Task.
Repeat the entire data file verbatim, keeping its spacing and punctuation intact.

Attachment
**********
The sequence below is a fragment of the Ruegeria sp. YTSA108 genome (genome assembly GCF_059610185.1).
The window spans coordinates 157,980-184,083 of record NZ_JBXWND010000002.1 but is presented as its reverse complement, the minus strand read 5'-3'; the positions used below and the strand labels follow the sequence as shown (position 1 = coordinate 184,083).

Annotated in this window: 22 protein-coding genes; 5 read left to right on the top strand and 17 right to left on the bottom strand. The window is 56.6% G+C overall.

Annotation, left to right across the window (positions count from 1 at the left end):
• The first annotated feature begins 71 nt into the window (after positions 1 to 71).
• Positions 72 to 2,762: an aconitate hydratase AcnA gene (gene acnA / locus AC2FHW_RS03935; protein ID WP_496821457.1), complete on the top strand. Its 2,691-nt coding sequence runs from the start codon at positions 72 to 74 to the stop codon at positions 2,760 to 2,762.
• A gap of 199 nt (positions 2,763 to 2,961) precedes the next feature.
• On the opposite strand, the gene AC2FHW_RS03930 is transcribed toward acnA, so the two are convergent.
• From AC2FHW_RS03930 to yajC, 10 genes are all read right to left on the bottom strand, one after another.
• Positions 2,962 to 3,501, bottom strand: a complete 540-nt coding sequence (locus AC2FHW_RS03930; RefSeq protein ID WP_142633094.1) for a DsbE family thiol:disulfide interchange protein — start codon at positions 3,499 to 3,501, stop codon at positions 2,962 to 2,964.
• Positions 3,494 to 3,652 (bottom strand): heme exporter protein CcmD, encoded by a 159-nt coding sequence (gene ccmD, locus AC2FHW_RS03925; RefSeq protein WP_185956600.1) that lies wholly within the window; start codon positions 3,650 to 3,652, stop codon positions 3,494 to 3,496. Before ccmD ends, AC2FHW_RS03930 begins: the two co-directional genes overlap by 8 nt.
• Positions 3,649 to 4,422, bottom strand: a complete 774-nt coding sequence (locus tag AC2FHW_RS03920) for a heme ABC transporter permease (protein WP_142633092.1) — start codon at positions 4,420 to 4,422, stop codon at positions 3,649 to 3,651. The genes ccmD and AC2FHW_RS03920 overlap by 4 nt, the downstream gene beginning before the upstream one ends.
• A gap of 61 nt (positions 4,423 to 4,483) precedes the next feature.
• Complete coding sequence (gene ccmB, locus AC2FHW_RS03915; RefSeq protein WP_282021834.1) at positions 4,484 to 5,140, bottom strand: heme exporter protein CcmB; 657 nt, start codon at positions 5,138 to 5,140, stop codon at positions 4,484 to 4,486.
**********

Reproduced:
The sequence below is a fragment of the Ruegeria sp. YTSA108 genome (genome assembly GCF_059610185.1).
The window spans coordinates 157,980-184,083 of record NZ_JBXWND010000002.1 but is presented as its reverse complement, the minus strand read 5'-3'; the positions used below and the strand labels follow the sequence as shown (position 1 = coordinate 184,083).

Annotated in this window: 22 protein-coding genes; 5 read left to right on the top strand and 17 right to left on the bottom strand. The window is 56.6% G+C overall.

Annotation, left to right across the window (positions count from 1 at the left end):
• The first annotated feature begins 71 nt into the window (after positions 1 to 71).
• Positions 72 to 2,762: an aconitate hydratase AcnA gene (gene acnA / locus AC2FHW_RS03935; protein ID WP_496821457.1), complete on the top strand. Its 2,691-nt coding sequence runs from the start codon at positions 72 to 74 to the stop codon at positions 2,760 to 2,762.
• A gap of 199 nt (positions 2,763 to 2,961) precedes the next feature.
• On the opposite strand, the gene AC2FHW_RS03930 is transcribed toward acnA, so the two are convergent.
• From AC2FHW_RS03930 to yajC, 10 genes are all read right to left on the bottom strand, one after another.
• Positions 2,962 to 3,501, bottom strand: a complete 540-nt coding sequence (locus AC2FHW_RS03930; RefSeq protein ID WP_142633094.1) for a DsbE family thiol:disulfide interchange protein — start codon at positions 3,499 to 3,501, stop codon at positions 2,962 to 2,964.
• Positions 3,494 to 3,652 (bottom strand): heme exporter protein CcmD, encoded by a 159-nt coding sequence (gene ccmD, locus AC2FHW_RS03925; RefSeq protein WP_185956600.1) that lies wholly within the window; start codon positions 3,650 to 3,652, stop codon positions 3,494 to 3,496. Before ccmD ends, AC2FHW_RS03930 begins: the two co-directional genes overlap by 8 nt.
• Positions 3,649 to 4,422, bottom strand: a complete 774-nt coding sequence (locus tag AC2FHW_RS03920) for a heme ABC transporter permease (protein WP_142633092.1) — start codon at positions 4,420 to 4,422, stop codon at positions 3,649 to 3,651. The genes ccmD and AC2FHW_RS03920 overlap by 4 nt, the downstream gene beginning before the upstream one ends.
• A gap of 61 nt (positions 4,423 to 4,483) precedes the next feature.
• Complete coding sequence (gene ccmB, locus AC2FHW_RS03915; RefSeq protein WP_282021834.1) at positions 4,484 to 5,140, bottom strand: heme exporter protein CcmB; 657 nt, start codon at positions 5,138 to 5,140, stop codon at positions 4,484 to 4,486.